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Pierre Rolland’s Colnago M10 is perhaps one of the most striking machines on show at the Tour de France thanks to a new paintjob for the 100th edition and Campagnolo’s 80th Anniversary Super Record groupset.
If there hasn’t been a French winner of the Tour de France since Bernard Hinault claimed his fifth win in 1985, there has regularly been a home rider in the polka dot jersey, including the disgraced Richard Virenque, who won the King of the Mountains classification a record seven times between 1994 and 2004, and, most recently, Thomas Voeckler in 2012.
This year it’s the turn of Voeckler’s Europcar team-mate, Rolland, to attempt to win the Tour’s climbing prize and the 26-year-old has been in the polka dot jersey for much of the race, with his Colnago M10 receiving a red and white makeover as a result.
However, Chris Froome’s dominance on Mont Ventoux saw the Team Sky leader return to the top of that classification, as well as extend his overall lead, and Rolland has a fight on his hands if he is to wrestle the jersey from Froome’s hands in the Alps.
So, for now at least, Rolland is back on his team issue Colnago M10 – except that it’s not all that regular, nor particularly team issue.
First, all Europcar bikes (the French team’s riders have both the Colnago C59 and M10 at their disposal) received a new lick of paint ahead of the Grand Départ, with a predominantly white finish with special decals (including ‘100e Edition’ on the toptube and the rider’s name on the seatstays) to mark the historic race.
And second, Rolland’s M10 frame is equipped with Campagnolo’s 80th Anniversary Super Record groupset. The limited edition group, of which only 2,013 have been made, was unveiled in February to celebrate, you guessed it, the Italian component manufacturer’s 80th anniversary.
Each component is stamped with a celebratory logo and the groupset comes in a special presentation box. While the groupset’s value to collectors means that most won’t find their way onto a bike, Campagnolo have used a microsanding finish on carbon fibre parts and a opaque finish on aluminum parts, as well as a new treatment for intricate technical parts, to ensure the 1,862g groupset stands the test of time and use if it is used.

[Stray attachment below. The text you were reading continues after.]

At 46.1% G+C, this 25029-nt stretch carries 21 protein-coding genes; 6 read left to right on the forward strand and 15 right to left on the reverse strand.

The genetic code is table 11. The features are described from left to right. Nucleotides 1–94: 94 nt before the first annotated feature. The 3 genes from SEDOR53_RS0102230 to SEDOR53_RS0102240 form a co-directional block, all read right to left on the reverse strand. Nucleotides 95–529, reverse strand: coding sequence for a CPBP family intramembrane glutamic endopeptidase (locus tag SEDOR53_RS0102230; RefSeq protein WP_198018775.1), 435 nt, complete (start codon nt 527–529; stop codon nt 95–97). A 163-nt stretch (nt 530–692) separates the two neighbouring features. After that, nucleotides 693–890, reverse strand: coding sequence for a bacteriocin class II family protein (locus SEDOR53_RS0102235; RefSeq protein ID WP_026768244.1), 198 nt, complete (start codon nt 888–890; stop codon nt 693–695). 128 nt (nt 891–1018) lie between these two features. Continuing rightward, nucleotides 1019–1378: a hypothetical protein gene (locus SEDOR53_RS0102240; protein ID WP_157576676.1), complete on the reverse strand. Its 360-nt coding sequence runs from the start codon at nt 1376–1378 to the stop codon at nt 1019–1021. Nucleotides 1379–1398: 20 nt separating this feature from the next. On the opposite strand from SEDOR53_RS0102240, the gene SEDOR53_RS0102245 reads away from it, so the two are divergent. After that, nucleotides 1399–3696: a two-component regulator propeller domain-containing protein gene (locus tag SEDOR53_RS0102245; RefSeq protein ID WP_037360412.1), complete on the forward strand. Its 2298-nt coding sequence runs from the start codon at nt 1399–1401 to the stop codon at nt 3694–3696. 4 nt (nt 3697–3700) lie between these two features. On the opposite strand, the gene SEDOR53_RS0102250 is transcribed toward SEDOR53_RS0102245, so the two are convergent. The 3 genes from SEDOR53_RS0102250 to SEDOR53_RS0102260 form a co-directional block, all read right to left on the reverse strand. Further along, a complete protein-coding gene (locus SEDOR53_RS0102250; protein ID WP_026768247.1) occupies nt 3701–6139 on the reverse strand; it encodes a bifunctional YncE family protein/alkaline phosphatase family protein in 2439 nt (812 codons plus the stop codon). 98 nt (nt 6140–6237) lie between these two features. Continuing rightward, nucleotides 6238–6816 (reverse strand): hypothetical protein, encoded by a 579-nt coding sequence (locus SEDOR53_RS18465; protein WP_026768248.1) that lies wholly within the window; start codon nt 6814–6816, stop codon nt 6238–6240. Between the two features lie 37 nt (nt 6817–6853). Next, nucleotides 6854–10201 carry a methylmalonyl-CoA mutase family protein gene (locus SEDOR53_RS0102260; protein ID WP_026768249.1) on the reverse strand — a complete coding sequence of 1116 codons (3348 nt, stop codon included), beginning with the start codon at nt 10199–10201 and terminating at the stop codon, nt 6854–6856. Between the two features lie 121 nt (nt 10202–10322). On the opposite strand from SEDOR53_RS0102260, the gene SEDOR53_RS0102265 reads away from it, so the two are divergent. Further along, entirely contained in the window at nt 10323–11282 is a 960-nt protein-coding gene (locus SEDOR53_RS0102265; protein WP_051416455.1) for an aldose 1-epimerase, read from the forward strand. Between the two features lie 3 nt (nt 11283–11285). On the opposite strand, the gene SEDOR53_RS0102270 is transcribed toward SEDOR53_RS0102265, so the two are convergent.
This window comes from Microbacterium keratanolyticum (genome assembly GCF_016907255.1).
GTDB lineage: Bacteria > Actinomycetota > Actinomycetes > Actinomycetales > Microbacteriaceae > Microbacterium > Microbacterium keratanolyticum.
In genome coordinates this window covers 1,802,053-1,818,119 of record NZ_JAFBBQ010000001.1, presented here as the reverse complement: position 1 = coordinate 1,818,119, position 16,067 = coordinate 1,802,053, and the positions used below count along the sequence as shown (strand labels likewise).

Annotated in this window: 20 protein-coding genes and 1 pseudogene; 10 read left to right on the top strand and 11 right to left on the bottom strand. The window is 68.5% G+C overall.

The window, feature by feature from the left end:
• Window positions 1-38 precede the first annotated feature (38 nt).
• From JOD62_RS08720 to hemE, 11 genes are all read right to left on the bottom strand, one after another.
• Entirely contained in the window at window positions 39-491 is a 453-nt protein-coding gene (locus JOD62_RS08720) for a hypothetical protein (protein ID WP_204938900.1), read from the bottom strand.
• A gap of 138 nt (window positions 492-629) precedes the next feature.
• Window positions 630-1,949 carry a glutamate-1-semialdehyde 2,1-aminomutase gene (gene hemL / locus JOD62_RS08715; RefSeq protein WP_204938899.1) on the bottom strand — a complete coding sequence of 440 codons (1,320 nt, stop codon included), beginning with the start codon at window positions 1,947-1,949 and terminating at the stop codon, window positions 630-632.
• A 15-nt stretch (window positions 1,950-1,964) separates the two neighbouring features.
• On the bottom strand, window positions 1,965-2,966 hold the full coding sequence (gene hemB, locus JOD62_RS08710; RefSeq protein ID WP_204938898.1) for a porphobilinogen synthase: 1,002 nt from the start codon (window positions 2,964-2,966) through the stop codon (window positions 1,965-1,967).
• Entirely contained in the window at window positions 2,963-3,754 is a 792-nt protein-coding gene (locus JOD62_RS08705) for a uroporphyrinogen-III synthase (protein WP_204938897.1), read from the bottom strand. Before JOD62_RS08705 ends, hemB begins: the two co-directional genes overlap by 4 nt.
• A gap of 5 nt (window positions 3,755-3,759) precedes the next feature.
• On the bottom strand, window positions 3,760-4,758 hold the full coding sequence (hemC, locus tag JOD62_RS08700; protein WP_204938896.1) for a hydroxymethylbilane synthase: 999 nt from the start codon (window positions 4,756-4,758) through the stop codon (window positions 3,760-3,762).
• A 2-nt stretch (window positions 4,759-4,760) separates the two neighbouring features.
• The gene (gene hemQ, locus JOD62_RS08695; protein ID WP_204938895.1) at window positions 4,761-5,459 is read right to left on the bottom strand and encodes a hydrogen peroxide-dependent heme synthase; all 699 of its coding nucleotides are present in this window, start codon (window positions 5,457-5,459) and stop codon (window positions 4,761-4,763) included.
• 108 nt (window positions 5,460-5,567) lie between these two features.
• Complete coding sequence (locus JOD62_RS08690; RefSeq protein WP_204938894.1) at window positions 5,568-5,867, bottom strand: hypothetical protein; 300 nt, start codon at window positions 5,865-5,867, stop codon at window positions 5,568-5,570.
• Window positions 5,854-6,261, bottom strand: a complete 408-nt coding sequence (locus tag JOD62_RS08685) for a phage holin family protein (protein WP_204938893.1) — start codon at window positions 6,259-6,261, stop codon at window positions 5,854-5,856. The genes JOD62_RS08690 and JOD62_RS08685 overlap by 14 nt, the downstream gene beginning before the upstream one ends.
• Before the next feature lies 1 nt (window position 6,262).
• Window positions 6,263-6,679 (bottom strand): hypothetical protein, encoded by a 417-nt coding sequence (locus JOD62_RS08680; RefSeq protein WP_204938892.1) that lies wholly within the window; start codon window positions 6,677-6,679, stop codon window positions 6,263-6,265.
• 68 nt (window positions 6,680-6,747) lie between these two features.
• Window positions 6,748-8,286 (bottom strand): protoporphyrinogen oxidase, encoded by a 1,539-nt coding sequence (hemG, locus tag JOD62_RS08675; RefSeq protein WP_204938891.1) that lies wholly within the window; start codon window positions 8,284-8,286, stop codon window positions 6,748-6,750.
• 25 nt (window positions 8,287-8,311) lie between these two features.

It’s worth nothing, however, that Rolland’s frame doesn’t wear the complete groupset as he is one of a handful of riders in the peloton, including Froome, who uses o-symmetric chainrings. Also, owing to its high cost and limited availability, only Rolland’s race bike gets the groupset.
Campagnolo have also produced two matching wheelsets, one with a full carbon construction (1,310g, at Rolland’s disposal) and one with a aluminium/carbon construction (1,590g).
Rolland’s handlebar/stem combination also catches the eye, not just because it’s an integrated setup from Deda, but because it has ‘3,390km’ (the distance of the race) and ’28 Cols’ (the number of climbs ranked category two of higher) stamped on it – an indication of Rolland’s motivation before the race even got underway.
Open the gallery above for a closer inspection of Rolland’s machine.